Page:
One year after withdrawing its application to build a senior housing complex on Oenoke Ridge, Waveny LifeCare Network last week purchased a residential property there for $1.5 million.
Waveny officials had said in the months leading up to applying in October 2019 to build a 70-unit residential retirement building that its purchase of the .88-acre property at 65 Oenoke Ridge was under contract pending approval for its project by the Planning & Zoning Commission.
Ultimately, following several widely followed hearings before P&Z, the organization on March 18, 2020 withdrew its application, citing its focus on the emerging COVID-19 pandemic.
On Friday, Waveny purchased the parcel, which includes a 1929-built Colonial, from the New Canaan Museum and Historical Society, tax records show.
The acquisition “is purely a prudent business decision,” according to a press release issued by Waveny on Monday on behalf of the organization.
“This parcel effectively ensures a contiguous connection of important real estate that protects and improves the sustainability of Waveny’s future,” it said.
Russ Barksdale, Jr., Waveny’s president and CEO, said in the press release, “Exercising the purchase option now gives us time to evaluate all of our options through an inclusive process to which we remain committed.”
A letter dated Friday and attributed to Barksdale as well as Kathleen Corbet and Leo Karl III—chair and vice chair Waveny’s Board of Directors, respectively—says, in part, “Although there are no specific plans for the property at this time, exercising the purchase option gives Waveny time to evaluate all options.”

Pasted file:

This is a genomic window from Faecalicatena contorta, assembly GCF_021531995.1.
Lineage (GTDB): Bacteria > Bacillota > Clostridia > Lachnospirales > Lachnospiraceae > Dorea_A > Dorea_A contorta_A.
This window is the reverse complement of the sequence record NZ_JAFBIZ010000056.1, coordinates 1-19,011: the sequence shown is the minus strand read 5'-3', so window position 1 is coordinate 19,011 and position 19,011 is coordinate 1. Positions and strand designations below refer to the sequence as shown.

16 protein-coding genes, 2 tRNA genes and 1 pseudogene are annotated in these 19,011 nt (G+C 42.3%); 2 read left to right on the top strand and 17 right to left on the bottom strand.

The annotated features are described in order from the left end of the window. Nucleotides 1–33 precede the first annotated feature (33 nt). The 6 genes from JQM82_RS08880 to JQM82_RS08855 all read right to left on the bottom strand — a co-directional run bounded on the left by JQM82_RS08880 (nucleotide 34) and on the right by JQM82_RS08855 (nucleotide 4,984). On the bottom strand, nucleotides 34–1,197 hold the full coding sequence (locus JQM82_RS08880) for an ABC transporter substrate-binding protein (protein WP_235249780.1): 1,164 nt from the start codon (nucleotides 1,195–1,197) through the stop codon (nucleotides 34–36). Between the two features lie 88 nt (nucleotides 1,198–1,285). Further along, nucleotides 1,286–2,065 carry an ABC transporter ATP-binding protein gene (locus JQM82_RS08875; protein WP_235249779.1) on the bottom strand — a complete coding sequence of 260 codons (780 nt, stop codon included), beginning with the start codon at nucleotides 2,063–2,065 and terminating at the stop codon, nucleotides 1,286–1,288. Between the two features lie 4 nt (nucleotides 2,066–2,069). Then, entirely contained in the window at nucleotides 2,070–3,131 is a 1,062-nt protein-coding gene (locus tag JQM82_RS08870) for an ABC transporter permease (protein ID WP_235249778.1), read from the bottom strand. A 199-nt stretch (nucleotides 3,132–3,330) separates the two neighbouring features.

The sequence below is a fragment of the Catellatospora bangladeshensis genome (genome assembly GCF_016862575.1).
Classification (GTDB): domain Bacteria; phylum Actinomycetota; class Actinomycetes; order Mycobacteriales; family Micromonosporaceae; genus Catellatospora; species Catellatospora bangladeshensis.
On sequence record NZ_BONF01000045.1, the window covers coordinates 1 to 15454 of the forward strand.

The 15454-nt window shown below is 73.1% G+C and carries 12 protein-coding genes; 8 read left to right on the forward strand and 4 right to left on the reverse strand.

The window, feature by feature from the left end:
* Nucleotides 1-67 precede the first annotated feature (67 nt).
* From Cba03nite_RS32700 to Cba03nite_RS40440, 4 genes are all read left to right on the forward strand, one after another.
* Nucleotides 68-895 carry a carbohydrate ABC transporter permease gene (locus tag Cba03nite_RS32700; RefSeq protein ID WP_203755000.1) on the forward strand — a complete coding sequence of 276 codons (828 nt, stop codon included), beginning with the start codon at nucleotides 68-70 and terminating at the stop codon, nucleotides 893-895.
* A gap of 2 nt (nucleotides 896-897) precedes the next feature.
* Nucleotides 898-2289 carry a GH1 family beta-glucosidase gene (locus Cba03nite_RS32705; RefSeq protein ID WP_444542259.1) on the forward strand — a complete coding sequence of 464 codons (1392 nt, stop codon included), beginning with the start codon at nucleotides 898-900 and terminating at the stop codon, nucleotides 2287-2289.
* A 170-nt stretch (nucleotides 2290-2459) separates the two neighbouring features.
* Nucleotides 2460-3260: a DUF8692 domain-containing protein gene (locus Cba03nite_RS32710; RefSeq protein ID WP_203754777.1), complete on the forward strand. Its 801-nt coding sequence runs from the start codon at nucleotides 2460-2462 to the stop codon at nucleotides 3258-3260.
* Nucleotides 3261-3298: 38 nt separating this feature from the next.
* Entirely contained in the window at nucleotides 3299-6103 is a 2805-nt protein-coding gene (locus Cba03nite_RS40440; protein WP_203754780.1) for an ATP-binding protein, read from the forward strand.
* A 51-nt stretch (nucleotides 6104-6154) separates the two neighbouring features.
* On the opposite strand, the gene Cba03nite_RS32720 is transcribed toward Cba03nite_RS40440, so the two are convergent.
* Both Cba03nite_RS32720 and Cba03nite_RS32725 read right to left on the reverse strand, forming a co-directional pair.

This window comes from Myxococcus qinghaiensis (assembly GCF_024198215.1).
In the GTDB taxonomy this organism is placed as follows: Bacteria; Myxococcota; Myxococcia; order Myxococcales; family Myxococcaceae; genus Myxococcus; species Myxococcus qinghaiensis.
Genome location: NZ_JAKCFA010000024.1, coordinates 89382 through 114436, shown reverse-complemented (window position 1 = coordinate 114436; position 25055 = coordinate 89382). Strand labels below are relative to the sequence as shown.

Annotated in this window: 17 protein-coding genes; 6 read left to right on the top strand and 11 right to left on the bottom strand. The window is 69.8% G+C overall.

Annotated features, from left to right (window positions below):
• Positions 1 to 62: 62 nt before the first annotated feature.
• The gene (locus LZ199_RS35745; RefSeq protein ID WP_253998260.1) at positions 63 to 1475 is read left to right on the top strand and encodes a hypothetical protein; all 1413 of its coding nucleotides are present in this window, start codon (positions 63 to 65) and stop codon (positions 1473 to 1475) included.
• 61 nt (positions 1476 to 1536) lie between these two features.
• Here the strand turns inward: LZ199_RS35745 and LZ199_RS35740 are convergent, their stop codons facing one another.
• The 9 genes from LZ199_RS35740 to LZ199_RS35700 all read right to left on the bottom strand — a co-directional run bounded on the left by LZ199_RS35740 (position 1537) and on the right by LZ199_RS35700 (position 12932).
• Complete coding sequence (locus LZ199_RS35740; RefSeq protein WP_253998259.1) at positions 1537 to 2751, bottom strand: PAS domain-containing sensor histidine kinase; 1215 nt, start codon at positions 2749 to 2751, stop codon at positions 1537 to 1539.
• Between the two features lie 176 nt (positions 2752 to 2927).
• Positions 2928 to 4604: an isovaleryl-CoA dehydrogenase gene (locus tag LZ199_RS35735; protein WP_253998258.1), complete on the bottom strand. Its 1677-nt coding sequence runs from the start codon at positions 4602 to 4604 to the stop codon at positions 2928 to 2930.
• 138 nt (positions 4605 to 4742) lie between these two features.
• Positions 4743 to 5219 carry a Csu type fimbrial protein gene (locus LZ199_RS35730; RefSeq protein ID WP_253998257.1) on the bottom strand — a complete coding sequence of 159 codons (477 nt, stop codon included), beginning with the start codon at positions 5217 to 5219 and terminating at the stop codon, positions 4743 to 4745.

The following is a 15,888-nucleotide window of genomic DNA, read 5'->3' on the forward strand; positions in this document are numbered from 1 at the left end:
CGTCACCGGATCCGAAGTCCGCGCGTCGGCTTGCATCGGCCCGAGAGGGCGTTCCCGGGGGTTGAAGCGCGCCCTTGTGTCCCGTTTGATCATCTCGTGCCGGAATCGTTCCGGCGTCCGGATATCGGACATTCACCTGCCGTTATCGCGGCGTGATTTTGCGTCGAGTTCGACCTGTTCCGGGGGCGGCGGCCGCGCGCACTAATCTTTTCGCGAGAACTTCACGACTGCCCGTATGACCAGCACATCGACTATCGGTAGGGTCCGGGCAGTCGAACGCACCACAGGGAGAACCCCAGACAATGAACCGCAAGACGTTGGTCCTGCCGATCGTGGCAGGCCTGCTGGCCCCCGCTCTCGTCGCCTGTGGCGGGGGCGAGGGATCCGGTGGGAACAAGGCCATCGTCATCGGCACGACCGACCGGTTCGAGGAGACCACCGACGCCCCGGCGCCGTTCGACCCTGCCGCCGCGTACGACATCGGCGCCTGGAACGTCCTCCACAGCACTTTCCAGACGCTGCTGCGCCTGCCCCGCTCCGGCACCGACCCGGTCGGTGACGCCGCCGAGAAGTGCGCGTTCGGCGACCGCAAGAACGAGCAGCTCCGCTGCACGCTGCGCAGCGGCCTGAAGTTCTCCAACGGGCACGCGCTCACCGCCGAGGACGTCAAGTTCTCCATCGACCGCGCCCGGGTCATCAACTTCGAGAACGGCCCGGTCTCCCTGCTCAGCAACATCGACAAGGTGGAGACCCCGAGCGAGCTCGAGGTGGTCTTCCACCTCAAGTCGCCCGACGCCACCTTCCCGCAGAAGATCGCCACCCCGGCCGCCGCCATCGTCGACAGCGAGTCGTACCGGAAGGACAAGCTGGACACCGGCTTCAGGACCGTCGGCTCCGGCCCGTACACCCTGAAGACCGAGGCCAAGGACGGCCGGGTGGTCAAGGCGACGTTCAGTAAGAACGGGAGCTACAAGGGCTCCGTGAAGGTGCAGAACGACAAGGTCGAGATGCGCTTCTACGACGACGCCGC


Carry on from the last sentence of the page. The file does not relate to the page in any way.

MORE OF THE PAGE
It adds, “As you may know, St. Mark’s Church is well represented by Fr. Peter Walsh and Jill Sautkulis who serve on our Waveny Board and they have been active participants in the discussions and unanimous decision to purchase the property.” The letter refers to the pastor of St. Mark’s and its director of operations.
The church, at the time of Waveny’s application to P&Z and throughout public hearings that grew contentious at times, withheld support for the organization’s project, as did many neighbors, including residents of the condominiums on Heritage Hill Road.
It’s unclear how P&Z would have voted on Waveny’s application at the time. The town planner for the Commission’s February 2020 meeting drafted resolutions for approval or denial, and—though members of the appointed body agreed that more planning is needed for senior housing—some commissioners voiced concerns that the proposed building was too large for the parcel.
In their withdrawal letter, Barksdale, Corbet and Karl said the organization had “decided to withdraw our pending zoning applications rather than adding to the burden of our volunteer P&Z commissioners and town leadership.”
“We do not make this decision lightly but do so with the public’s best interest in mind,” the withdrawal letter said. “Waveny intends and looks forward to returning to [the] Planning and Zoning Commission with a new submission at the appropriate time.”
Waveny purchased the Oenoke Ridge property through a bank loan, “not from sources of operating income or endowment funds,” Barksdale said in the press release.
Asked for a comment, Nancy Geary, executive director of the Historical Society, said her organization’s board unanimously approved the sale.
“The plans for the property when it was purchased by the Historical Society nearly two decades ago no longer make sense,” Geary said in an email. “These funds will allow the Museum to address deferred maintenance issues in its historic buildings, to make improvements to the campus for a better visitor experience, and to start to build an endowment so that this institution can remain a vibrant cultural asset for the town.”